The Green party: Getting used to opposition
Deutsche Welle - Germany

The Green party: Getting used to opposition

Having spent seven years in government with the Social Democratic Party, the Greens had to use the last legislature creating a meaningful opposition to its former partner. Now this opposition faces its first major test.

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The Green party’s electoral program makes for dramatic reading. It speaks of a minimum wage, raising unemployment benefit and higher taxes for top-earners. But for many, the credibility of the Greens is compromised by their failure to produce these radical policies between 1998 and 2005, when the party held ministerial positions.

Despite the conservatism of its time in government, the Green party has radical politics in its roots. The party was founded in 1980, unifying a whole array of regional movements frustrated by mainstream politics. Until then, environmental issues could comfortably be ignored by mainstream politicians, even though there was wide public disaffection with the government’s environmental policy, in particular its commitment to nuclear power.

Its alternative agenda and informal style quickly attracted leftist veterans of the 1968 movement. Adopting a phrase coined by one of its founding leaders Petra Kelly, the Greens considered themselves the “anti-party party.”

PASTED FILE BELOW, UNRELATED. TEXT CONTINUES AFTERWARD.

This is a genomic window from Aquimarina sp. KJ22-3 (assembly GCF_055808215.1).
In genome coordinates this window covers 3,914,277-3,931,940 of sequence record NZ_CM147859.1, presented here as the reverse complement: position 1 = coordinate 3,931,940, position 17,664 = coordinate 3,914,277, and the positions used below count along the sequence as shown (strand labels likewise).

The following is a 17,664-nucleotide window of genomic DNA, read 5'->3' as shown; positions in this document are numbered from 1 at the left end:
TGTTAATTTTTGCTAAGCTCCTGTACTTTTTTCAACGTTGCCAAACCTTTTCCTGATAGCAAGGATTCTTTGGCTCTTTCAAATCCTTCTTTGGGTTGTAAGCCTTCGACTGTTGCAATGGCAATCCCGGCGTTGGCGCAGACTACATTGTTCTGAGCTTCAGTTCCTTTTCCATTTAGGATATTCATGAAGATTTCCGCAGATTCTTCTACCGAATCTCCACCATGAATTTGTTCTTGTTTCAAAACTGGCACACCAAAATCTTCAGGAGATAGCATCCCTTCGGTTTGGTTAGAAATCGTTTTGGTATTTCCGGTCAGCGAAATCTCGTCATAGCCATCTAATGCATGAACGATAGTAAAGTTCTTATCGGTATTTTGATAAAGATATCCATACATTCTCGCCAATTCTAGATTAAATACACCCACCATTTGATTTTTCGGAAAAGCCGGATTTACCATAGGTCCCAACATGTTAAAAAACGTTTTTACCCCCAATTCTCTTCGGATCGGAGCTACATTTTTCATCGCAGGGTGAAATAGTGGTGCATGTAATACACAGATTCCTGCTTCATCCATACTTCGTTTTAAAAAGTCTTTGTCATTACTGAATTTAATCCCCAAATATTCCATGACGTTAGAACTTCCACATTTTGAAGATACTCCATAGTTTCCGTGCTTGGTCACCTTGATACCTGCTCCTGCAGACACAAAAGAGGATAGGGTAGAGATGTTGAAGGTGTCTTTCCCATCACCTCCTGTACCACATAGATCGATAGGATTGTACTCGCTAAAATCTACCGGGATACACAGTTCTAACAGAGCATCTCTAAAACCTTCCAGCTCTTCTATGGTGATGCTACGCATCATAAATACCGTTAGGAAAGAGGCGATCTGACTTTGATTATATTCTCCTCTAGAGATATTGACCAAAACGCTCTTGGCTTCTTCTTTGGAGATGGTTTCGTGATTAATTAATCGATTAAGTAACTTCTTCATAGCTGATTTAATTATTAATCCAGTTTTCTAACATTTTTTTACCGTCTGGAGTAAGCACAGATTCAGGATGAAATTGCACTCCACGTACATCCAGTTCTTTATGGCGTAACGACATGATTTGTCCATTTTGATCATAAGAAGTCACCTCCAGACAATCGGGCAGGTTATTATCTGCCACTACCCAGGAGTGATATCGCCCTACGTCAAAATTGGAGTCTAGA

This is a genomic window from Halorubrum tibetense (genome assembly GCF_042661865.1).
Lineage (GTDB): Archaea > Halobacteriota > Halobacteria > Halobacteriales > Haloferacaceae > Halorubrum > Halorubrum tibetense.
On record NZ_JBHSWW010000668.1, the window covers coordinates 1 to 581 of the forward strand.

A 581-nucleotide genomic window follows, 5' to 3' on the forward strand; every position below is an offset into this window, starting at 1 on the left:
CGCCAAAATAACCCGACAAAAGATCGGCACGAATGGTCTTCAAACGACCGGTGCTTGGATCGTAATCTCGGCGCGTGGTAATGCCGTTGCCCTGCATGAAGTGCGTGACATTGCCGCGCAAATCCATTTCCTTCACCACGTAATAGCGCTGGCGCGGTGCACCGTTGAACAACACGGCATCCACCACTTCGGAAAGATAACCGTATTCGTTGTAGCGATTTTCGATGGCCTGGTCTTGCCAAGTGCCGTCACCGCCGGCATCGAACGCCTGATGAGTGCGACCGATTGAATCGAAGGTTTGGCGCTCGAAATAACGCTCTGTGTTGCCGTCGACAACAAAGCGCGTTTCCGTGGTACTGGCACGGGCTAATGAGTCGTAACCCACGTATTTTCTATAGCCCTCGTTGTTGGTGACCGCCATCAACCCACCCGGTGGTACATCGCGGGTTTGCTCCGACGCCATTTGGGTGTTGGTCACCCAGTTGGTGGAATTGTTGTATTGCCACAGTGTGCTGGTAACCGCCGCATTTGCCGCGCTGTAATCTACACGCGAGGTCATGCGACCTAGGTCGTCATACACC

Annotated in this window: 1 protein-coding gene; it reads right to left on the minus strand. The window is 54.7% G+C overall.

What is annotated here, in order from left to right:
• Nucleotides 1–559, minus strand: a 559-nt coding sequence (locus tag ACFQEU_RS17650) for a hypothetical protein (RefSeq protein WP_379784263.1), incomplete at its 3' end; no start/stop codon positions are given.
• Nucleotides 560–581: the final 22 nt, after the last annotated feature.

This irreverence found iconic expression in 1985, when Joschka Fischer, who would later become Gerhard Schroeder’s foreign minister, was sworn in as the new environment minister of the state of Hesse wearing sneakers. Immediately nicknamed the “sneaker minister,” Fischer would become the Green party’s most talismanic leader.

Leaning to the Left

Officially, the party is campaigning to enter a “red-green” coalition with the SPD, but since the Left party has been making ground in state level governments, the Greens have shifted their agenda noticeably towards the left. This strategy is both a reaction to the financial crisis and a chance for the party to distance themselves from the increasingly centrist, faltering SPD. Indeed, the Green party’s campaign program has been greeted approvingly by Left party leader Oskar Lafontaine.

Last year, Juergen Trittin, the Greens’ top candidate and Gerhard Schroeder’s former environment minister, became the first Green politician to declare that the party was open to a coalition with the Left party at state level. The declaration met with much consternation within his own party, and revealed the Green party’s internal indecision. In truth, many Green voters, traditionally from an upper-middle class demographic, have a conservative temperament, a fact underlined by a recent poll published in news magazine Focus, which showed that Green voters would prefer Angela Merkel as chancellor to the SPD’s candidate, Frank-Walter Steinmeier. As the old joke goes, the Green party is “the FDP with bicycles.”

Two recent declarations have made the Green party’s hopes of entering government this time round desperately slim. The first came from Trittin, who at the end of July made shutting down Germany’s older nuclear power stations a coalition condition. This made a so-called “Jamaica” coalition with the Christian Democratic Union and the Free Democratic Party impossible. The second came when Guido Westerwelle, leader of the FDP, ruled out a coalition with the SPD and the Greens. The Greens have thus begun to accept their new role as a party of opposition.